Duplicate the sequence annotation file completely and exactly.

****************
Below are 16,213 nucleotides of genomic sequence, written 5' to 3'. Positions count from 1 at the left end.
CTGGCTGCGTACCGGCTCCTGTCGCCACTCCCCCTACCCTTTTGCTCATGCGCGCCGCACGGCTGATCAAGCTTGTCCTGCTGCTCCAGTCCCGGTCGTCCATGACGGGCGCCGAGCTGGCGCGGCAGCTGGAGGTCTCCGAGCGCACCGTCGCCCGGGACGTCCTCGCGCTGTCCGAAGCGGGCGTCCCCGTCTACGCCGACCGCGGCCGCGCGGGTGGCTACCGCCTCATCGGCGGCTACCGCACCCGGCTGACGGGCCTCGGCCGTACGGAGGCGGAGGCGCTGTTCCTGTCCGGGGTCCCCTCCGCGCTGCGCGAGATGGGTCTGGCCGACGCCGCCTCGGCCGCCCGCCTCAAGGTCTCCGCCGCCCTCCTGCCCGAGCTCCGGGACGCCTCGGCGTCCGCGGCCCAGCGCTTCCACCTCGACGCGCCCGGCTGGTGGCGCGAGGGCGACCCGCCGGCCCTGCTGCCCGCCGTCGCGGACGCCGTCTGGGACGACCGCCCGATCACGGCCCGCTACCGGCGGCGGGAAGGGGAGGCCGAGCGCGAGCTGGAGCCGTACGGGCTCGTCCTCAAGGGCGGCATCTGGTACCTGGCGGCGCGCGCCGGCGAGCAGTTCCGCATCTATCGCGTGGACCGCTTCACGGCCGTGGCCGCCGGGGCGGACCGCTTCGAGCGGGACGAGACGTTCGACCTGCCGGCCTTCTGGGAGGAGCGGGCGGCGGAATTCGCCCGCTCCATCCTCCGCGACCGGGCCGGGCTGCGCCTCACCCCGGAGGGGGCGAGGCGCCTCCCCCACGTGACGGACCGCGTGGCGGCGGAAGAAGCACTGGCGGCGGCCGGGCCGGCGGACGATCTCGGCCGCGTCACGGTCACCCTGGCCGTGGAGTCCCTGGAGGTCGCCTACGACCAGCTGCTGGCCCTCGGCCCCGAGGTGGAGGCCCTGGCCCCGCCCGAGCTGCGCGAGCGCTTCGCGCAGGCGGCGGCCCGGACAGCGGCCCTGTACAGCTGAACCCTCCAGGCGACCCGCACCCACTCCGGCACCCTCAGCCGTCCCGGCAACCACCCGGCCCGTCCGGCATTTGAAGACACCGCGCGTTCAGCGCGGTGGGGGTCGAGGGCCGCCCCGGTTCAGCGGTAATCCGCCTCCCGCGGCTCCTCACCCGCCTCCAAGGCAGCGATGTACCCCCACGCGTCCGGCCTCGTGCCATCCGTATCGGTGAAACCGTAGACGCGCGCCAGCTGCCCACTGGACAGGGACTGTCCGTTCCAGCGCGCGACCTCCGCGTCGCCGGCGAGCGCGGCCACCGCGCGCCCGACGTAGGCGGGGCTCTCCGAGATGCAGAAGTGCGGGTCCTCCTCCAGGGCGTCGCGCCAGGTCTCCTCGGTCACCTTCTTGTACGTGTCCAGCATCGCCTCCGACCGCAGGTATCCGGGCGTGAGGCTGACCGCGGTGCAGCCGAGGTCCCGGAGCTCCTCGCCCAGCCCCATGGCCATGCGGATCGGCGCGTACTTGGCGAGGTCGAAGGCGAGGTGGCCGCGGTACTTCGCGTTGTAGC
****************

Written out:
Below are 16,213 nucleotides of genomic sequence, written 5' to 3'. Positions count from 1 at the left end.
CTGGCTGCGTACCGGCTCCTGTCGCCACTCCCCCTACCCTTTTGCTCATGCGCGCCGCACGGCTGATCAAGCTTGTCCTGCTGCTCCAGTCCCGGTCGTCCATGACGGGCGCCGAGCTGGCGCGGCAGCTGGAGGTCTCCGAGCGCACCGTCGCCCGGGACGTCCTCGCGCTGTCCGAAGCGGGCGTCCCCGTCTACGCCGACCGCGGCCGCGCGGGTGGCTACCGCCTCATCGGCGGCTACCGCACCCGGCTGACGGGCCTCGGCCGTACGGAGGCGGAGGCGCTGTTCCTGTCCGGGGTCCCCTCCGCGCTGCGCGAGATGGGTCTGGCCGACGCCGCCTCGGCCGCCCGCCTCAAGGTCTCCGCCGCCCTCCTGCCCGAGCTCCGGGACGCCTCGGCGTCCGCGGCCCAGCGCTTCCACCTCGACGCGCCCGGCTGGTGGCGCGAGGGCGACCCGCCGGCCCTGCTGCCCGCCGTCGCGGACGCCGTCTGGGACGACCGCCCGATCACGGCCCGCTACCGGCGGCGGGAAGGGGAGGCCGAGCGCGAGCTGGAGCCGTACGGGCTCGTCCTCAAGGGCGGCATCTGGTACCTGGCGGCGCGCGCCGGCGAGCAGTTCCGCATCTATCGCGTGGACCGCTTCACGGCCGTGGCCGCCGGGGCGGACCGCTTCGAGCGGGACGAGACGTTCGACCTGCCGGCCTTCTGGGAGGAGCGGGCGGCGGAATTCGCCCGCTCCATCCTCCGCGACCGGGCCGGGCTGCGCCTCACCCCGGAGGGGGCGAGGCGCCTCCCCCACGTGACGGACCGCGTGGCGGCGGAAGAAGCACTGGCGGCGGCCGGGCCGGCGGACGATCTCGGCCGCGTCACGGTCACCCTGGCCGTGGAGTCCCTGGAGGTCGCCTACGACCAGCTGCTGGCCCTCGGCCCCGAGGTGGAGGCCCTGGCCCCGCCCGAGCTGCGCGAGCGCTTCGCGCAGGCGGCGGCCCGGACAGCGGCCCTGTACAGCTGAACCCTCCAGGCGACCCGCACCCACTCCGGCACCCTCAGCCGTCCCGGCAACCACCCGGCCCGTCCGGCATTTGAAGACACCGCGCGTTCAGCGCGGTGGGGGTCGAGGGCCGCCCCGGTTCAGCGGTAATCCGCCTCCCGCGGCTCCTCACCCGCCTCCAAGGCAGCGATGTACCCCCACGCGTCCGGCCTCGTGCCATCCGTATCGGTGAAACCGTAGACGCGCGCCAGCTGCCCACTGGACAGGGACTGTCCGTTCCAGCGCGCGACCTCCGCGTCGCCGGCGAGCGCGGCCACCGCGCGCCCGACGTAGGCGGGGCTCTCCGAGATGCAGAAGTGCGGGTCCTCCTCCAGGGCGTCGCGCCAGGTCTCCTCGGTCACCTTCTTGTACGTGTCCAGCATCGCCTCCGACCGCAGGTATCCGGGCGTGAGGCTGACCGCGGTGCAGCCGAGGTCCCGGAGCTCCTCGCCCAGCCCCATGGCCATGCGGATCGGCGCGTACTTGGCGAGGTCGAAGGCGAGGTGGCCGCGGTACTTCGCGTTGTAGC